Mitigating the Effects of Environmental Stress on the Heart

By Tamara Thomas - Last Updated: February 6, 2023

According to a story published in Cardiology, environmental stressors like air pollution and extreme temperatures have multiple harmful effects on the heart and increase the relative risk of acute cardiovascular events within a few days of exposure.

Researchers at Cardiology emphasize the negative effect of wildfire smoke and extreme heat on the heart and what can and should be done to attenuate the effects of environmental stress on the heart.

“While we face the existential crisis of climate change, most people don’t realize that of the many deleterious effects of air pollution, cardiovascular disease is number one. It’s not diseases of the lung or cancer, but in fact ischemic heart disease and stroke that top the list,” says Jamal S. Rana, MD, Ph.D., FACC, Chief of Cardiology at Kaiser Permanente’s Oakland Medical Center and governor of the American College of Cardiology’s Northern California Chapter.

According to a review by Sanjay Rajagopalan, MD, and colleagues published in the Journal of the American College of Cardiology, short-term exposure to elevated levels of particulate matter in the air increases the relative risk of acute cardiovascular events by 1-3% within a few days. Longer-term exposure increases this risk by about 10%.

The editors, however, believed that the strict regulation in the U.S. has effectively reduced the levels of pollutants, thus reducing the risk of pollution-related cardiovascular disease.

“For the sources of air pollution that we can control, we’ve actually seen great progress in North America. It’s one of the few places in the world where we’ve seen reductions in the health impacts of air pollution. Western Europe has also seen some reductions, but not as dramatic as in North America. Most of the rest of the world, though, is going in the other direction,” says Michael Brauer, a professor in the School of Population and Public Health at the University of British Columbia and an affiliate professor at the Institute for Health Metrics and Evaluation at the University of Washington.

Beyond air pollution, burning fossil fuels creates more extreme weather conditions and contributes to dramatic spikes in air pollution, dangerous heat waves, and wildfires which can all be deadly.

“Due to the warmer climate, we’re pretty well locked into a future of more wildfires, more frequent wildfires, a longer wildfire season, and more severe wildfires that are very difficult, if not impossible, to suppress,” says Brauer. Ironically, he adds, the wildfires are helping to increase awareness of air pollution.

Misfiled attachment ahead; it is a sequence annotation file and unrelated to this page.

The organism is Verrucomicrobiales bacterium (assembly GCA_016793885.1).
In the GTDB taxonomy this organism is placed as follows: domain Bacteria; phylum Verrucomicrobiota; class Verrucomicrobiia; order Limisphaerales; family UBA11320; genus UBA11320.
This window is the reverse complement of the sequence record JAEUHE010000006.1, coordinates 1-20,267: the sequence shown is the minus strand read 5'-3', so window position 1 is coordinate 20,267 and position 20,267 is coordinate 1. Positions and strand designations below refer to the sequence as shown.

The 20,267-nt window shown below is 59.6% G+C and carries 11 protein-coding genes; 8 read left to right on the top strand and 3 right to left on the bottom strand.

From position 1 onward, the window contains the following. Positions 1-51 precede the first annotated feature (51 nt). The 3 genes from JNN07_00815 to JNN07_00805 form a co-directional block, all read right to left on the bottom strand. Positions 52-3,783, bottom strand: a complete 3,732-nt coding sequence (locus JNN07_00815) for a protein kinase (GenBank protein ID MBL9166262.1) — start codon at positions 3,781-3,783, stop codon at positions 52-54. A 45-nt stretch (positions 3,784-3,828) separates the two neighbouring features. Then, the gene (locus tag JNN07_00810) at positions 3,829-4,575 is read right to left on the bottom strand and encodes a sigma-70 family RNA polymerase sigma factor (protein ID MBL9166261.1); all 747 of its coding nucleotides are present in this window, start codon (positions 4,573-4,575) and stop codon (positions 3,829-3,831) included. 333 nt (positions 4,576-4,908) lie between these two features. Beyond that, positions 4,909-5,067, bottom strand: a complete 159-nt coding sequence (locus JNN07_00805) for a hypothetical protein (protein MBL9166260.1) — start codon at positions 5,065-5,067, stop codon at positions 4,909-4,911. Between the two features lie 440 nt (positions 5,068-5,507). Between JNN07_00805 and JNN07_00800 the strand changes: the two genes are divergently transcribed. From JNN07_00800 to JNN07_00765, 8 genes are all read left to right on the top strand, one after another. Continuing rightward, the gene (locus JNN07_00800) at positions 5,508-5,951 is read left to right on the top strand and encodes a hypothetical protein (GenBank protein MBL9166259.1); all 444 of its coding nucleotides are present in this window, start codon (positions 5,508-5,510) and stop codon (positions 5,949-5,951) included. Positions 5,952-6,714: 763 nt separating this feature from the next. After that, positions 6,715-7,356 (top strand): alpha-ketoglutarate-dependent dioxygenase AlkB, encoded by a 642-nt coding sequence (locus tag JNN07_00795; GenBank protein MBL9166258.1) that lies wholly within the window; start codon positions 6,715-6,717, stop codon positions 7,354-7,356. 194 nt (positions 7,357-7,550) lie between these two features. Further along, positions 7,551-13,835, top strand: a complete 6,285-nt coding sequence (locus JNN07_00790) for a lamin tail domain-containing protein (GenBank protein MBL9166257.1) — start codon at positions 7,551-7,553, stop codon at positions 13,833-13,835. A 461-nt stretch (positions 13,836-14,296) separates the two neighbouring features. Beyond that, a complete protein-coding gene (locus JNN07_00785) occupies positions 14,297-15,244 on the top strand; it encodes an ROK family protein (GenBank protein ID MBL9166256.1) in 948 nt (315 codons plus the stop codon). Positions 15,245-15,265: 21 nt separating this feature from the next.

There have also been reports of deaths due to heat stroke, with deaths from cardiovascular and cerebrovascular diseases being important contributors to overall heat-related deaths.

The researchers at Cardiology also noted that age is a significant determinant in heat-related mortality, with older adults bearing the brunt of the increase in heat-related mortality. According to researchers, older adults are more likely to have limitations that make managing extreme heat events difficult such as lower evaporative cooling efficiency. In addition,, older adults have weaker contractile force in response to heat.

The researchers recommend the need for patient- and community-level activities in addition to a societal response to help mitigate this risk.

“Importantly, health care providers should screen older patients regularly to assess their level of vulnerability to weather-related events and provide personal risk mitigation strategies,” says Rana. One simple solution on bad air days is face masks. “It’s hard to say there are any silver linings to COVID, but certainly people are more accepting and attuned to wearing N95 masks on bad air days than they were before.”

Brauer also advises clinicians to give vulnerable patients personal management plans to ensure they can receive their clinical care and medications if an event displaces them. He also added that personal protection equipment and HEPA filters are needed.

Stacey E. Alexeeff, PhD, a research scientist and statistician at the Kaiser Permanente Northern California Division of Research, also added that clinicians should routinely address wearing a mask or other measures when exposure is high with patients as well as diet, exercise, and medication.

Source: American College of Cardiology

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